From debut author Antwan Eady and artist Gracey Zhang comes a glowing tale about the young dreaming big. A perfect story to demonstrate how pride in where we come from can bring a shining confidence.
When Nigel looks up at the moon, his future is bright. He imagines himself as...an astronaut, a dancer, a superhero, too! Among the stars, he twirls. With pride, his chest swells. And his eyes, they glow. Nigel is the most brilliant body in the sky. But it's Career Week at school, and Nigel can't find the courage to share his dreams. It's easy to whisper them to the moon, but not to his classmates--especially when he already feels out of place.
PreS-Gr 3–Nigel shares his dreams with the moon: to be an astronaut, a dancer, and a superhero. In the harsh light of day, Nigel shrinks into himself. During career week, he is too afraid of his classmates’ reactions to share his aspirations or the fact that his parents do not have “fancy jobs.” Nigel’s parents are the true superheroes of this story. They are entirely accepting and supportive of Nigel and his dreams. Speaking to his class, they highlight the value of their jobs, but also proclaim parenting Nigel to be “the best job we’ve ever had.” This unwavering public support finally gives Nigel the courage to share his true self. This story radiates a quiet power. Poetic language paired with bold brushstrokes and saturated colors reveals the magic of the night sky. The juxtaposition of the prosaic daytime scenes, often set against a stark white background, exemplifies the difference between Nigel’s nighttime and daytime selves. Nigel is the only child with dark brown skin in his class. While a connection between his race and his anxious isolation is never made explicit in the text, the illustrations suggest a link. Nigel is frustrated that “a dancer like him cannot be found,” while looking at a library book featuring one of Degas’s dancers, his arm across the page a contrast to the dancer’s pale form. The true beauty of this book is the potential breadth of connection. Nigel’s worried face by day and his freedom by night will allow numerous readers to empathize and connect their own varied experiences of anxiety and ostracization. Caretakers should be inspired by the recognition that nothing is more empowering to children than loving adults telling them to “dream big” and “be proud of who you are.”VERDICT This stirring tale of self-acceptance and parental support is recommended for first purchase. --Elizabeth Lovsin, Deerfield P. L., IL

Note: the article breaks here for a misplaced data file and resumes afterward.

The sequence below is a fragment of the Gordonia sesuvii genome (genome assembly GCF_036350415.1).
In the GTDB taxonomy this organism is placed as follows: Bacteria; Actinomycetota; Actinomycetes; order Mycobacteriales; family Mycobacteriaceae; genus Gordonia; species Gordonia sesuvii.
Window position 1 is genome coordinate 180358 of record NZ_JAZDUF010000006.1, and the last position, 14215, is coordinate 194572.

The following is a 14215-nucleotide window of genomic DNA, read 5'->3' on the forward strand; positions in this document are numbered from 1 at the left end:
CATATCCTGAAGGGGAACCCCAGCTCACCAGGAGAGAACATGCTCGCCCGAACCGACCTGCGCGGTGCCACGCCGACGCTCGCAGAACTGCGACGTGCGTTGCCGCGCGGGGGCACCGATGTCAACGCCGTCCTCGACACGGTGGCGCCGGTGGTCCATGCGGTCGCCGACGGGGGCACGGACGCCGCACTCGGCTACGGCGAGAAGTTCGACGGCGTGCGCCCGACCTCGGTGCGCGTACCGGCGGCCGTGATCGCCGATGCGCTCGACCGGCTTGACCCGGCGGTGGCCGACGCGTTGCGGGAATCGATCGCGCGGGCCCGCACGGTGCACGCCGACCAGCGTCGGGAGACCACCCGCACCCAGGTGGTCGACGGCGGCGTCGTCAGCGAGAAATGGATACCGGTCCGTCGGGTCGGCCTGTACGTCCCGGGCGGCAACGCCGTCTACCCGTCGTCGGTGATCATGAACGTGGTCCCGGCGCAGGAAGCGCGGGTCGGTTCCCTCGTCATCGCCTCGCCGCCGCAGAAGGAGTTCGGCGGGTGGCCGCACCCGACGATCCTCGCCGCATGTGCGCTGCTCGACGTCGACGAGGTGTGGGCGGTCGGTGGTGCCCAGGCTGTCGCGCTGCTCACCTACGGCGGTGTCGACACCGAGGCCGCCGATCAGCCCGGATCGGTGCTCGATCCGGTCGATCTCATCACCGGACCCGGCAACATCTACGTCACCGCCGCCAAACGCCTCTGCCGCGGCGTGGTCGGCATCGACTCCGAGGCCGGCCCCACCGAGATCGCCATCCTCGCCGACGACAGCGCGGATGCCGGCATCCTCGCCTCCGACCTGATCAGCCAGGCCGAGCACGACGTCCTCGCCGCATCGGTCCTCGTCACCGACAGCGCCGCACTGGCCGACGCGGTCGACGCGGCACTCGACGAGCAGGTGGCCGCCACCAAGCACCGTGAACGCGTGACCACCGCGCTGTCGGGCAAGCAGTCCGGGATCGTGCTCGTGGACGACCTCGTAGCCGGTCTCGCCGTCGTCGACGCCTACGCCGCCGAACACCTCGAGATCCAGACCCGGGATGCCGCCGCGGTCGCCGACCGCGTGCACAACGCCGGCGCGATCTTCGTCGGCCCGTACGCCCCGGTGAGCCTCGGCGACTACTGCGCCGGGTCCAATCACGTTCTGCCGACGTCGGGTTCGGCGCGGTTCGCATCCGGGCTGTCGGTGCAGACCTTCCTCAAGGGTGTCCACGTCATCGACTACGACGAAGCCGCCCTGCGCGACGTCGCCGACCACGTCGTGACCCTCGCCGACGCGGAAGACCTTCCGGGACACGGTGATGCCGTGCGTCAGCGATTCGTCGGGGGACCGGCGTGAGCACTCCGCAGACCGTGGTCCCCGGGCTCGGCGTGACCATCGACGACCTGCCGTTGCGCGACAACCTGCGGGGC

Copyright 2021 School Library Journal, LLC, Used with permission
Black boy named Nigel shares his aspirations—to be an astronaut, a dancer, a superhero—with the moon each night but struggles with whether to share his closely held wishes Earth-side. During his class’s career week, he can’t find a ballerino who resembles him in any of the library’s books, and when he shadows his postal carrier mother “house after house, block after block,” the moon feels far away. Worried that he’s wishing for too much, and aware that his parents “don’t have fancy jobs” like those of his largely pink-skinned classmates’ parents, Nigel avoids offering up his hopes publicly. But when his folks stop by to speak about their professions, delighting his classmates and mentioning “the best job we’ve ever had,” Nigel finds courage to move beyond comparison. Hitting notes of hope, fear, love, and pride while subtly tackling themes of class, gender expectations, and race, Eady’s debut is matched beat for layered beat by Zhang’s (Lala’s Words) fluid ink, gouache, and watercolor illustrations, which depict Nigel as small but trusting against a looming, ponderous moon. A loving exhortation to “Dream big... And be proud of who you are.” Ages 4–8.
Copyright 2021 Publisher's Weekly LLC, Used with permission